A Field in England: More British Weirdness From Ben Wheatley

A Field in England

Runs Fri., Feb. 7–Thurs., Feb. 13 at SIFF Film Center and SIFF Cinema Uptown. Not rated. 90 minutes.

Anyone innocently wandering into A Field in England can be forgiven for thinking they’ve stepped through a time portal to the late ’60s. Along with its arty approach and unexplained allegorical premise, the movie explodes into full-on psychedelia after a certain stage—all the weirder for being in black-and-white. One wants to summon a few reference points, but even this is challenging. The movie’s a little Waiting for Godot and a little Magical Mystery Tour, with Vincent Price’s character from Witchfinder General hanging around. We should invoke Monty Python, too, for the film’s grubbiness and catch-all social criticism. (Had they been younger, the surviving Pythons might’ve made a fine cast for this.)

The actual setting has nothing to do with Swinging London; the film’s summary says it’s set in the mid-17th century, so that’s what we’ll go with. All of the action takes place in featureless fields, where a small group of soldiers trudges along after fleeing a battle. The most talkative of them, Whitehead (Reece Shearsmith), is actually no soldier, but a scholarly servant out doing the bidding of his unseen “master.” He and his filthy fellow deserters fall under the sway of an Irishman named O’Neil (Michael Smiley), who claims to be an alchemist and says that if they begin digging holes in the field, they will find gold. This goal, clearly absurd, is enough to define this temporary five-man social experiment.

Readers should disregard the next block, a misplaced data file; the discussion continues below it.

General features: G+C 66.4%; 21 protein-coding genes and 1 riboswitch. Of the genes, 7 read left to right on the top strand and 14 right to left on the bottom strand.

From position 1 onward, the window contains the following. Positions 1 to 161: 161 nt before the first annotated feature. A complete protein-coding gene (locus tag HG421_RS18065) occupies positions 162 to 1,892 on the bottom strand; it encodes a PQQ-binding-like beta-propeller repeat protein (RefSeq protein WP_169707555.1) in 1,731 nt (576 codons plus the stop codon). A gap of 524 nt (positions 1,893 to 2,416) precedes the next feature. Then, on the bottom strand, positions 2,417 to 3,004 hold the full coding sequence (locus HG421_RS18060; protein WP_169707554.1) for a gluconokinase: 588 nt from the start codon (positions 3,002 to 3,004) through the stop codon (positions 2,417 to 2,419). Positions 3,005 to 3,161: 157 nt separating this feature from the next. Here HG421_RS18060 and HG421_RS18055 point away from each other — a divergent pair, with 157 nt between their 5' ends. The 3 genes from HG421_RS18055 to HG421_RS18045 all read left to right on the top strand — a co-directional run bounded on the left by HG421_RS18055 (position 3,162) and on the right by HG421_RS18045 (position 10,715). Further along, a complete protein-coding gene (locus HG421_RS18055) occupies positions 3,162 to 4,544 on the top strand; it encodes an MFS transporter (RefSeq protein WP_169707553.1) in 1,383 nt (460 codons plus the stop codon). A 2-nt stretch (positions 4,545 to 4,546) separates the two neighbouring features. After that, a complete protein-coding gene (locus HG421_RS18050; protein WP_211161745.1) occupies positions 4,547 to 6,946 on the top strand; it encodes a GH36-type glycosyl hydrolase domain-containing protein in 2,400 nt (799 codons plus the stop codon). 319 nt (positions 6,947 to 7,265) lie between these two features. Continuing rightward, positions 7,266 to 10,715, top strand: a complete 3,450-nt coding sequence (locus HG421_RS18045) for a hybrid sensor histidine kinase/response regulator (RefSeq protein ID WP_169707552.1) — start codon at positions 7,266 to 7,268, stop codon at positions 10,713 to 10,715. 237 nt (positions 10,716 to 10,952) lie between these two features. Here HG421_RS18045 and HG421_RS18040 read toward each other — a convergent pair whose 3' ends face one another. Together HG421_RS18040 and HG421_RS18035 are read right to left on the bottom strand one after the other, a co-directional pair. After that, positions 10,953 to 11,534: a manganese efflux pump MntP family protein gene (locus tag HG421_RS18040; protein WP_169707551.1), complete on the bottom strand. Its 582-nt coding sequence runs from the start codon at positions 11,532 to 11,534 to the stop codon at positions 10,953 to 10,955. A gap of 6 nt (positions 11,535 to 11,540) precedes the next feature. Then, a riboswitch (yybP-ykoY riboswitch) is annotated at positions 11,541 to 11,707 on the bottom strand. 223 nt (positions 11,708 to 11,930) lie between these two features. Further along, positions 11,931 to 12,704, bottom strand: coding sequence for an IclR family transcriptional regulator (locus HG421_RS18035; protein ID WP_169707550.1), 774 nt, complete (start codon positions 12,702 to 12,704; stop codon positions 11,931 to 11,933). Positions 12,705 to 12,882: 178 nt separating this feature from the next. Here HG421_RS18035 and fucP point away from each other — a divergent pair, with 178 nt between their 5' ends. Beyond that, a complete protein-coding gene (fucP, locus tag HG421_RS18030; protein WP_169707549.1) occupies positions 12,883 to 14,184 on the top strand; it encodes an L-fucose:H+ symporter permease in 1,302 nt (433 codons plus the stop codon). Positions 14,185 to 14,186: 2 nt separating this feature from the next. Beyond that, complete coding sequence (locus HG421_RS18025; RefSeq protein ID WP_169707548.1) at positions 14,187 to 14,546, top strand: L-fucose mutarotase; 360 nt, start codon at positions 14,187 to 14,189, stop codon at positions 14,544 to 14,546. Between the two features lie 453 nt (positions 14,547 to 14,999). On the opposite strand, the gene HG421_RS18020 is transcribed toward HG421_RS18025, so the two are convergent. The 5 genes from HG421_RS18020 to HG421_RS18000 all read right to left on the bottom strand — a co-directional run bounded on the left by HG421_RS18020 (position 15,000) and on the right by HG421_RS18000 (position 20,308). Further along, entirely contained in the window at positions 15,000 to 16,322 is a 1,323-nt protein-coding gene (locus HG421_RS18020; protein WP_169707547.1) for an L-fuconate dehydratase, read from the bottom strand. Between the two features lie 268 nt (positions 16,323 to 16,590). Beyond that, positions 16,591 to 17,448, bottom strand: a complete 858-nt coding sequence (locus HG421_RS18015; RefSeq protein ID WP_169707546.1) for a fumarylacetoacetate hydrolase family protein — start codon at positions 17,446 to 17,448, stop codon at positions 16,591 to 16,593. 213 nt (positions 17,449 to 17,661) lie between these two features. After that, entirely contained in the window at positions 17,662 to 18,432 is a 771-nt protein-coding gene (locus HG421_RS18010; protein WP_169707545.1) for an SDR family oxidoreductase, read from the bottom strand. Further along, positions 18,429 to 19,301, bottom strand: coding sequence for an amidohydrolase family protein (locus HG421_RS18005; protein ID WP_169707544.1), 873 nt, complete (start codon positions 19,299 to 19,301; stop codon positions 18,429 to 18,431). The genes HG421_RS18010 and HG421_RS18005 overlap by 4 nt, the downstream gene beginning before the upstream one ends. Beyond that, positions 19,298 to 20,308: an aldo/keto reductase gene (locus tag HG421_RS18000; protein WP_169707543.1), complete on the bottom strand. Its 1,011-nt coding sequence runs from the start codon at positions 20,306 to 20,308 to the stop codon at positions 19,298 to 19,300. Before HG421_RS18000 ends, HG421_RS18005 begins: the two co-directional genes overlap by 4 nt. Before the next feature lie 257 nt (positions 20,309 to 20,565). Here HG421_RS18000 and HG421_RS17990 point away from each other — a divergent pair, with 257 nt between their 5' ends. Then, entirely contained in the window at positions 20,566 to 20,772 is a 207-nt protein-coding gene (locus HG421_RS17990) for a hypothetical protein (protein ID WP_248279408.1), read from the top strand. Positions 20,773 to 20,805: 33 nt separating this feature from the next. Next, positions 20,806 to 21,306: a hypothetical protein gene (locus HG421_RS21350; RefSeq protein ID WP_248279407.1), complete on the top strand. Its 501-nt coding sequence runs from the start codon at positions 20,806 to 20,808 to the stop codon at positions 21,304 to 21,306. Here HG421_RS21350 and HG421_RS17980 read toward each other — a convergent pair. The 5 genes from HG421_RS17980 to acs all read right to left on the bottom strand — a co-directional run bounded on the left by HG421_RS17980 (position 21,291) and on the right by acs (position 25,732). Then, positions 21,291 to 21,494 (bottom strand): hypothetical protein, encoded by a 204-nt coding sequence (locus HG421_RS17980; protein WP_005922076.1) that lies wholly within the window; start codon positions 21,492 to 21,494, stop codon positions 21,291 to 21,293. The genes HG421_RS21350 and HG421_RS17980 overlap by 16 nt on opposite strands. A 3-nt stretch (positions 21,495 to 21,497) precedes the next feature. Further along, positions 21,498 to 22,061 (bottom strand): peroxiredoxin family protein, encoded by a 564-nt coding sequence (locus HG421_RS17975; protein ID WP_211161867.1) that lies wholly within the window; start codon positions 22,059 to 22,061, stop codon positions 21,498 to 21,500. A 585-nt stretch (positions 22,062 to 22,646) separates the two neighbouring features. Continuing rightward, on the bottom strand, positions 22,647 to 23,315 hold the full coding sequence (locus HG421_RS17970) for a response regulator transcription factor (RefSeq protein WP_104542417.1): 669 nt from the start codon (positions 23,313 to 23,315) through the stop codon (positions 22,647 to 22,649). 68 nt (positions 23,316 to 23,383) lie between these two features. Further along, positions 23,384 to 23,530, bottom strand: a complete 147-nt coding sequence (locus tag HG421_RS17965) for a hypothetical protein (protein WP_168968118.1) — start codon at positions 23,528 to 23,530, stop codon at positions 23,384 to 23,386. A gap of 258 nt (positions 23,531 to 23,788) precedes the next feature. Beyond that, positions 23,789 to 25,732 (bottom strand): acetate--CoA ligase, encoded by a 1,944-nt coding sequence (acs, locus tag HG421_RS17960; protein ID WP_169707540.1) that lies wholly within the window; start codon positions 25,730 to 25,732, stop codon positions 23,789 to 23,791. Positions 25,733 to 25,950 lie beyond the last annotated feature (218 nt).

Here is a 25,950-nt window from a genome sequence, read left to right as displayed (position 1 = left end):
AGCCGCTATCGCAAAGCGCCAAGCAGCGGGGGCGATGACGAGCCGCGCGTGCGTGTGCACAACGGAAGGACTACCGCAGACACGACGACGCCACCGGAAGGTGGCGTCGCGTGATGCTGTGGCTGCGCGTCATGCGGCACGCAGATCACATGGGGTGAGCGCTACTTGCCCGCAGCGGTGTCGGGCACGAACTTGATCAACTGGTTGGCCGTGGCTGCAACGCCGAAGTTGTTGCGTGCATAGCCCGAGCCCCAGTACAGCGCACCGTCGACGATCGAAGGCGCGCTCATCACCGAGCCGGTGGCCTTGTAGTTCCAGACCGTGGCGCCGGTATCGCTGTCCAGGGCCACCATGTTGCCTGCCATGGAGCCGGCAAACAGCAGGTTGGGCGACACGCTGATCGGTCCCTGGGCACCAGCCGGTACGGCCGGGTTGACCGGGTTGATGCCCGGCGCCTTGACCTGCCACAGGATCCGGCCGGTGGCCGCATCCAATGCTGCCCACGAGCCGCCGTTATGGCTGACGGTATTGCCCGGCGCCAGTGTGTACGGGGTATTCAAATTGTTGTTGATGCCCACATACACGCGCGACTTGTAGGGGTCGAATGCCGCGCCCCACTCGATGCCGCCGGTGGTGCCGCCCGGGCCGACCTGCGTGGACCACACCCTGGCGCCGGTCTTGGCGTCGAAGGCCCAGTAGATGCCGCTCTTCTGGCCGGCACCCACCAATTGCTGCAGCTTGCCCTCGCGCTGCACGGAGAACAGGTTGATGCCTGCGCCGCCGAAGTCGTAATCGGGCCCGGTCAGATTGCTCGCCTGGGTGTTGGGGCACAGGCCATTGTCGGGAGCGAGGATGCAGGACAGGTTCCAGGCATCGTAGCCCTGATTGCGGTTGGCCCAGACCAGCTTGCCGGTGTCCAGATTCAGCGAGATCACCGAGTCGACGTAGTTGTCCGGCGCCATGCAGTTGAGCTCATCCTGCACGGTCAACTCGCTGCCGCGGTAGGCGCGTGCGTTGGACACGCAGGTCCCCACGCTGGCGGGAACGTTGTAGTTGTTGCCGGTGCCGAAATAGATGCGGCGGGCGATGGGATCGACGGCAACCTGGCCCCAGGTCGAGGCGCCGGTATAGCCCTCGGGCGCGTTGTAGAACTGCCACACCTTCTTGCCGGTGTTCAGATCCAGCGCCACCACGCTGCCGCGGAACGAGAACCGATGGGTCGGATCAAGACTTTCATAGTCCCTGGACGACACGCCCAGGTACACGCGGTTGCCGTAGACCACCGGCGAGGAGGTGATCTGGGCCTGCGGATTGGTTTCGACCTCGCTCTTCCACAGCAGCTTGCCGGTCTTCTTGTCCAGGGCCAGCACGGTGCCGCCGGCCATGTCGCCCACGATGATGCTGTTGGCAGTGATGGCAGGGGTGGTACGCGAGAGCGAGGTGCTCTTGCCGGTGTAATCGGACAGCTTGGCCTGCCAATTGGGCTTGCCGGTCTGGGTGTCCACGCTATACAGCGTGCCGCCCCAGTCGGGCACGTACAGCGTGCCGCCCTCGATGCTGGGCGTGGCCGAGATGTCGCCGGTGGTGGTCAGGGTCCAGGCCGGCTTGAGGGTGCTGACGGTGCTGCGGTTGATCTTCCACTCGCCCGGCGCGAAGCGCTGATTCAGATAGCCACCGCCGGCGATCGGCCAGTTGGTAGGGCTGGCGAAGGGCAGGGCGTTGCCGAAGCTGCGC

Director Ben Wheatley (Down Terrace, Sightseers), working with screenwriter and frequent collaborator Amy Jump, creates a distinctive world, that’s certain. Like many British artists, Wheatley is obsessed with the subject of Englishness, and he leaves no class or type unscathed. So the movie probably has more sock for UK viewers, to say nothing of the fact—for this hearing-impaired Yank, at least—that maybe a third of the dialogue is unintelligible. (At least the trippiest stroboscopic parts, however migraine-inducing, are without dialogue.) Speaking of the psychedelics, it’s typical of this film’s puzzling storytelling that we can’t be quite sure when things go off the even keel. The fellows ingest their first stewed mushrooms fairly early on, which could explain the curious arrival of O’Neil—tied up at the end of a thick rope attached to a tribal-looking post?—and other such happenings. The maddening thing is that for all the film’s doodling, occasional moments are genuinely funny or haunting. Whitehead’s slow-motion stumble out of O’Neil’s pitched tent, where something unspeakable has just happened, is A Field in England at its best: arresting, druggy, and mystifying.


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